On October 19, the Senate approved their version of the Fiscal Year [FY] 2018 budget resolution by a vote of 51-49. Concurrence by the House with Senate amendments to H. Con. Res. 71 will pave the way for a reconciliation process to allow Congress to move tax reform legislation without the threat of a Democratic filibuster in the Senate. The Senate-passed budget resolution includes the following:
Identical Reconciliation Instructions for Tax Reform
The Senate-passed budget provides reconciliation instructions to both the House Ways and Means Committee and the Senate Finance Committee to increase the deficit up to $1.5 trillion over the ten-year budget window. This number is needed because the Senate’s reconciliation rules do not permit the use of the current policy baseline for tax reform. The Senate also cannot use dynamic scoring for tax cuts, which takes into account real world economic changes. The higher number also provides flexibility to finalize tax reform, and increased economic growth fostered by comprehensive tax reform will generate additional revenues to lessen any deficit impact.
Permits Higher Defense Spending Contingent on a BCA Cap Revision
The Senate-passed budget creates a mechanism that permits both the House and Senate Budget Committee chairmen to adjust budget allocations and other spending levels if there is future legislation signed into law that revises the Budget Control Act [BCA] discretionary spending caps for defense and national security.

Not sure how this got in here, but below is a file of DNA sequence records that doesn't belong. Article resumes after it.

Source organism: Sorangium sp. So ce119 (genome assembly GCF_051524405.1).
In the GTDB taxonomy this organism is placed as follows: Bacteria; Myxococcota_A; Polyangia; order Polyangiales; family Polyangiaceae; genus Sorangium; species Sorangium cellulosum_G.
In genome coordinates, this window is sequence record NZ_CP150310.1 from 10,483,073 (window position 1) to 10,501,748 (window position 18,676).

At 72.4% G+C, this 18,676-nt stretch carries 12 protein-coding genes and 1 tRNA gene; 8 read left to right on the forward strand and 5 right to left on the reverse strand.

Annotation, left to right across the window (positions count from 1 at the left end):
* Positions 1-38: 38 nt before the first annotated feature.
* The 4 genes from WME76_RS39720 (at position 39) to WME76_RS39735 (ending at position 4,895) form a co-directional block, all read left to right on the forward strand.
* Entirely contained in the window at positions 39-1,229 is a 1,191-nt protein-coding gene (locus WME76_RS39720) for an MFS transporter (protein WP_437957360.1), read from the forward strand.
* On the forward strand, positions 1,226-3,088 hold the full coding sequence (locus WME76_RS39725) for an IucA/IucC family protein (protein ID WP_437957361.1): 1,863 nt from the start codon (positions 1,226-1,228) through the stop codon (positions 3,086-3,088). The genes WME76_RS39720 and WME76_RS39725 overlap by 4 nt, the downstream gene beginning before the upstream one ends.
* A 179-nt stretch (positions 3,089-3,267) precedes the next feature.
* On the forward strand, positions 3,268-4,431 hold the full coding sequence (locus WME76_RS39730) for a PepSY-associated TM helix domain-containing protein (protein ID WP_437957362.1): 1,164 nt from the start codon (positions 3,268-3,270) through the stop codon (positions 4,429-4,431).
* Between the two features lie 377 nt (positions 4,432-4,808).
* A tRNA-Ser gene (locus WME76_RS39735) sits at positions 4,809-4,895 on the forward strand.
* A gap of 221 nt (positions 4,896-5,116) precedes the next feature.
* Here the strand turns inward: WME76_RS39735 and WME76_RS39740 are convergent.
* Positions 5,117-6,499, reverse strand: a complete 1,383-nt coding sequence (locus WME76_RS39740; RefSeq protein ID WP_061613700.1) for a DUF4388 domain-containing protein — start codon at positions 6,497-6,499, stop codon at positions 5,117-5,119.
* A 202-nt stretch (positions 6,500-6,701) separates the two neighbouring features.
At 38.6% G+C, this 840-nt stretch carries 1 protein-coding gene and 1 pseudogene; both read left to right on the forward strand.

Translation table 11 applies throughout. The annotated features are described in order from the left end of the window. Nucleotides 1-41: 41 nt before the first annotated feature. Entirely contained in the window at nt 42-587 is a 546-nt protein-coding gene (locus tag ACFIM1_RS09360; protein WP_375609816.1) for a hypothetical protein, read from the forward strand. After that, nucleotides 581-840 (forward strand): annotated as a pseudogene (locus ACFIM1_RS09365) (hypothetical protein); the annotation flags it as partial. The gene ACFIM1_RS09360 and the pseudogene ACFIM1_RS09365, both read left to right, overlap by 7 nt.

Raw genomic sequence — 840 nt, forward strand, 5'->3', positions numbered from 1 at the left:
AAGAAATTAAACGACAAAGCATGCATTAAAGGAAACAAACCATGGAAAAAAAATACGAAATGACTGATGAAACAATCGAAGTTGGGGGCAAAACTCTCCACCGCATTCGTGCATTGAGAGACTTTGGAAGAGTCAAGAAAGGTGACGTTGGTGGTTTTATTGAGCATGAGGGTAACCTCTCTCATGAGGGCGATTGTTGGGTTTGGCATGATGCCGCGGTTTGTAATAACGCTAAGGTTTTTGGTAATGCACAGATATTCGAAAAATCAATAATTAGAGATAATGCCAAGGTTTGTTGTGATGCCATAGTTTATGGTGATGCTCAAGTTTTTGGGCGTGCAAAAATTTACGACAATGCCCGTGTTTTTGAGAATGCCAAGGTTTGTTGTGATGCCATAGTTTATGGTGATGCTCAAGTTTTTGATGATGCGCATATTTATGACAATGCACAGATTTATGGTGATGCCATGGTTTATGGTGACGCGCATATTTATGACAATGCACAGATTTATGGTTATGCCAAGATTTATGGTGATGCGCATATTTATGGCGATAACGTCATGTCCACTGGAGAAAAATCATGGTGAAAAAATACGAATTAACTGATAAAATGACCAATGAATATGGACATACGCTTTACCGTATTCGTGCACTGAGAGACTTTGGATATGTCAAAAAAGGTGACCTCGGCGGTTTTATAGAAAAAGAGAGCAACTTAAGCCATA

Sets the Stage for Mandatory Spending Reforms in the Future
The Senate-passed budget resolution includes the House-passed budget resolution’s call to reform mandatory spending programs, as they both assume more than $4 trillion in mandatory savings over the next ten years.
Improved Budget Enforcement Provisions in the House
The Senate adopted an amendment to include most of the House-passed budget enforcement provisions designed to strengthen fiscal discipline. For example, it further restricts legislation to dramatically increase spending outside the ten-year budget window; permits more accurate budget scoring of loan and loan-guarantee programs; and provides a process to plug loopholes through which advance appropriations and uncertain mandatory savings can be used for higher spending.
Pro-Growth Economic Assumptions
The Senate-passed budget echoes the House-passed budget’s focus on pro-growth policies of tax reform, regulatory reform, welfare reform, and health care reform. The Senate budget, just as the House budget, assumes real Gross Domestic Product [GDP] growth will average 2.6 percent over the next ten years. Under the Senate’s budget, this macroeconomic effect will result in $1.8 trillion in deficit reduction over the budget window.
House Budget Committee Majority Staff